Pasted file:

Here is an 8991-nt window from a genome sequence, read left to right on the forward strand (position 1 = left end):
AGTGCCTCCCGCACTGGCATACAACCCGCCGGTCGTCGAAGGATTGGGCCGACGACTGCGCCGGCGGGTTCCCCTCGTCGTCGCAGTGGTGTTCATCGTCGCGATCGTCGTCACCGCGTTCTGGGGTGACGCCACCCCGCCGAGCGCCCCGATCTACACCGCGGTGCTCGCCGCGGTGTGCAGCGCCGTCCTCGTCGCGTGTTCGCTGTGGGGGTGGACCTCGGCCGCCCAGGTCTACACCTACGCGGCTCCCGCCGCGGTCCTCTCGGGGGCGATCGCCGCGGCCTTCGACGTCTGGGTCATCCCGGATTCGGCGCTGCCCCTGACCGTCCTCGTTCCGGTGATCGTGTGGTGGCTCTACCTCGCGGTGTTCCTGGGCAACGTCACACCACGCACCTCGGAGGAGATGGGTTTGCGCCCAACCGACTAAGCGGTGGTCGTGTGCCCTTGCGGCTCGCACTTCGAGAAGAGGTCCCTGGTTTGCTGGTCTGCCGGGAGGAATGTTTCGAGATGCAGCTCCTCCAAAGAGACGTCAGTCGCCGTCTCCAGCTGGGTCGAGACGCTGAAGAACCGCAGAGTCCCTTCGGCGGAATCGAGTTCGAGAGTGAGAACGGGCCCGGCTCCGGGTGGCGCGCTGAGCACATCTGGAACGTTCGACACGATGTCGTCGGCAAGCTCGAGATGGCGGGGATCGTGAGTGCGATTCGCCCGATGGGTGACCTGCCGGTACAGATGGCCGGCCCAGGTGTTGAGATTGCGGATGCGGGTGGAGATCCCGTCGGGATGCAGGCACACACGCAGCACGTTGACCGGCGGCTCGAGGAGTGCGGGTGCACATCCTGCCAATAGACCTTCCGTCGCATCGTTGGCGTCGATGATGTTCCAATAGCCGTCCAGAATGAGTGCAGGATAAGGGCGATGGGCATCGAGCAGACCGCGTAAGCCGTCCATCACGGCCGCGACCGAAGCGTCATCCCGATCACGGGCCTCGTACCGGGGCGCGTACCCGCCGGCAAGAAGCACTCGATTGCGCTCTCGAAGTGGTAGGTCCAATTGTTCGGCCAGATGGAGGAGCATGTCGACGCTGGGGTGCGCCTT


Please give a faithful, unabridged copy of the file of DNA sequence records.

Here is an 8991-nt window from a genome sequence, read left to right on the forward strand (position 1 = left end):
AGTGCCTCCCGCACTGGCATACAACCCGCCGGTCGTCGAAGGATTGGGCCGACGACTGCGCCGGCGGGTTCCCCTCGTCGTCGCAGTGGTGTTCATCGTCGCGATCGTCGTCACCGCGTTCTGGGGTGACGCCACCCCGCCGAGCGCCCCGATCTACACCGCGGTGCTCGCCGCGGTGTGCAGCGCCGTCCTCGTCGCGTGTTCGCTGTGGGGGTGGACCTCGGCCGCCCAGGTCTACACCTACGCGGCTCCCGCCGCGGTCCTCTCGGGGGCGATCGCCGCGGCCTTCGACGTCTGGGTCATCCCGGATTCGGCGCTGCCCCTGACCGTCCTCGTTCCGGTGATCGTGTGGTGGCTCTACCTCGCGGTGTTCCTGGGCAACGTCACACCACGCACCTCGGAGGAGATGGGTTTGCGCCCAACCGACTAAGCGGTGGTCGTGTGCCCTTGCGGCTCGCACTTCGAGAAGAGGTCCCTGGTTTGCTGGTCTGCCGGGAGGAATGTTTCGAGATGCAGCTCCTCCAAAGAGACGTCAGTCGCCGTCTCCAGCTGGGTCGAGACGCTGAAGAACCGCAGAGTCCCTTCGGCGGAATCGAGTTCGAGAGTGAGAACGGGCCCGGCTCCGGGTGGCGCGCTGAGCACATCTGGAACGTTCGACACGATGTCGTCGGCAAGCTCGAGATGGCGGGGATCGTGAGTGCGATTCGCCCGATGGGTGACCTGCCGGTACAGATGGCCGGCCCAGGTGTTGAGATTGCGGATGCGGGTGGAGATCCCGTCGGGATGCAGGCACACACGCAGCACGTTGACCGGCGGCTCGAGGAGTGCGGGTGCACATCCTGCCAATAGACCTTCCGTCGCATCGTTGGCGTCGATGATGTTCCAATAGCCGTCCAGAATGAGTGCAGGATAAGGGCGATGGGCATCGAGCAGACCGCGTAAGCCGTCCATCACGGCCGCGACCGAAGCGTCATCCCGATCACGGGCCTCGTACCGGGGCGCGTACCCGCCGGCAAGAAGCACTCGATTGCGCTCTCGAAGTGGTAGGTCCAATTGTTCGGCCAGATGGAGGAGCATGTCGACGCTGGGGTGCGCCTT